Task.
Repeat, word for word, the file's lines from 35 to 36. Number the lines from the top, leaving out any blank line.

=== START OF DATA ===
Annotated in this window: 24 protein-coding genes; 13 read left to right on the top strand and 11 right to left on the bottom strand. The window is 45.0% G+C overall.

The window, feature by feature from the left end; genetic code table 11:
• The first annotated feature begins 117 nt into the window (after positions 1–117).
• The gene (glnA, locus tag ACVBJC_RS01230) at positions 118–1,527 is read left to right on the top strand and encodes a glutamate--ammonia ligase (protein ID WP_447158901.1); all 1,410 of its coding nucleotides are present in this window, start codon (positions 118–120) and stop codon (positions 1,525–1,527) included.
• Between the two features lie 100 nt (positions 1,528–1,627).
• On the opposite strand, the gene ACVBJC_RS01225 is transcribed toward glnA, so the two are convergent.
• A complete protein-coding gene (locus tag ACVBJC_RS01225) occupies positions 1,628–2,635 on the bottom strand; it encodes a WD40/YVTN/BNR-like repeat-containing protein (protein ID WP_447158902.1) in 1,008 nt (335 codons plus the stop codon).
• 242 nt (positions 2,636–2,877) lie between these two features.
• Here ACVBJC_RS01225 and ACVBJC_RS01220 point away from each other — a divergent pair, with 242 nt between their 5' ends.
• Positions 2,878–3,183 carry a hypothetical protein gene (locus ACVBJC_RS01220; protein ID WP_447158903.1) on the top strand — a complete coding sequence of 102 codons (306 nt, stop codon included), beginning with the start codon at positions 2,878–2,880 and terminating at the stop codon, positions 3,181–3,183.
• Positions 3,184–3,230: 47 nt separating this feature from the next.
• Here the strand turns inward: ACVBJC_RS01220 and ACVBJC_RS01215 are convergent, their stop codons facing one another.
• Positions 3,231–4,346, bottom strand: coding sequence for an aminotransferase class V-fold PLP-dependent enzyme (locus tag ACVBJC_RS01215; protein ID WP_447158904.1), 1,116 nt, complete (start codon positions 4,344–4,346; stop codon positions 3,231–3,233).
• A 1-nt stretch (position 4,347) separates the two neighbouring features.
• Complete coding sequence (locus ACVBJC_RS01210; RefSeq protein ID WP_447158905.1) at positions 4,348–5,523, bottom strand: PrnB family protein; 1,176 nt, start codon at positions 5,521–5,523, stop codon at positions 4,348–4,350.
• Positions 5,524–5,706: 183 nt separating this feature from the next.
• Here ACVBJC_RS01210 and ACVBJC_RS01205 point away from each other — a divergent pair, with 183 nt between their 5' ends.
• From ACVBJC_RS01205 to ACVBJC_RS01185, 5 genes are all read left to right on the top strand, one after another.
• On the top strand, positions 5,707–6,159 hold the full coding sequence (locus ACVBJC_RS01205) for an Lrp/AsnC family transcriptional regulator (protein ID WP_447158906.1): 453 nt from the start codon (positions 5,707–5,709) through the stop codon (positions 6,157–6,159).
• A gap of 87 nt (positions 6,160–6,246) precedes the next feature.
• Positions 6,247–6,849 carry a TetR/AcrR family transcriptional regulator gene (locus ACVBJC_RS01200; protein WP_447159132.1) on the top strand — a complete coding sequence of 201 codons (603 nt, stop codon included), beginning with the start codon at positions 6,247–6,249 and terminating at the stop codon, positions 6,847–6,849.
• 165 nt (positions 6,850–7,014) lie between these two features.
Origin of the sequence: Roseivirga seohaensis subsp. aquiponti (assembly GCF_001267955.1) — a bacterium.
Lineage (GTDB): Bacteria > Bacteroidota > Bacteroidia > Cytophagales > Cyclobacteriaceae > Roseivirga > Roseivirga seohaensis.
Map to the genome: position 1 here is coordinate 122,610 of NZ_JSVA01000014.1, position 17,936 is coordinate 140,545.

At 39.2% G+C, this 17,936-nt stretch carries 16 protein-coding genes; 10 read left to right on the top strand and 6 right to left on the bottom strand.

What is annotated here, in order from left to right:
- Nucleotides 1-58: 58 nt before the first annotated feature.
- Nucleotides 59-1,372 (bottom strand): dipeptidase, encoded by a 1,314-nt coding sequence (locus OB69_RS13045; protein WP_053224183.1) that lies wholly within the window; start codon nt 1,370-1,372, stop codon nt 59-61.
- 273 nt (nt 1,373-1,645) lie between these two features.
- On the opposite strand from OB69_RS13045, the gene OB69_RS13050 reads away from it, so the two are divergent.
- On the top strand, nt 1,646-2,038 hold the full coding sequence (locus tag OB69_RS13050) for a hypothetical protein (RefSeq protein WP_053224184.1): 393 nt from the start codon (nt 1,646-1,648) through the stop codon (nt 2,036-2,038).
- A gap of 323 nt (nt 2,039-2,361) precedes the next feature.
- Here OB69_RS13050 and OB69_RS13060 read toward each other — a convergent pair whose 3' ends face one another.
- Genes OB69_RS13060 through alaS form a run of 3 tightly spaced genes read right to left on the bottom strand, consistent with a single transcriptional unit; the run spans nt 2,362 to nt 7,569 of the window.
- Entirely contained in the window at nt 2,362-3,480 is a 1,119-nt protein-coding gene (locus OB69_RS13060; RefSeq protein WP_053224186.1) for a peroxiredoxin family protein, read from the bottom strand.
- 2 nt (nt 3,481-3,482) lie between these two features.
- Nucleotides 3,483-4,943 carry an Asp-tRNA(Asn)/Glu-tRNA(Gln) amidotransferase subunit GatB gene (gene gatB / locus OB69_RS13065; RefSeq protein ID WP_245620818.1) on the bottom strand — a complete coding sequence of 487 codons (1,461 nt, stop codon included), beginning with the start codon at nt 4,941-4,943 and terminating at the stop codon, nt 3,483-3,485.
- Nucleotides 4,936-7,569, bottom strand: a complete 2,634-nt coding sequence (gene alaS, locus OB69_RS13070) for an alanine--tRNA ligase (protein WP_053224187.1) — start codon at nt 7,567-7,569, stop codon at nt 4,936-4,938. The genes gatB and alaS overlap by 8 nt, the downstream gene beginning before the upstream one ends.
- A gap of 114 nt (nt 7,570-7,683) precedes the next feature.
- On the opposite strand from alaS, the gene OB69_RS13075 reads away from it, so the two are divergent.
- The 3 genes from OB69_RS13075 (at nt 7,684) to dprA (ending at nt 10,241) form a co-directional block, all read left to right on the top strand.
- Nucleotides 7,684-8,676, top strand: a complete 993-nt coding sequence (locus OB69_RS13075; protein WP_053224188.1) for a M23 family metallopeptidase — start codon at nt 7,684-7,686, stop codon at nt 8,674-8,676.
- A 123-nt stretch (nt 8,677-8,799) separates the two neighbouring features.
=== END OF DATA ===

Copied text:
- Genes OB69_RS13060 through alaS form a run of 3 tightly spaced genes read right to left on the bottom strand, consistent with a single transcriptional unit; the run spans nt 2,362 to nt 7,569 of the window.
- Entirely contained in the window at nt 2,362-3,480 is a 1,119-nt protein-coding gene (locus OB69_RS13060; RefSeq protein WP_053224186.1) for a peroxiredoxin family protein, read from the bottom strand.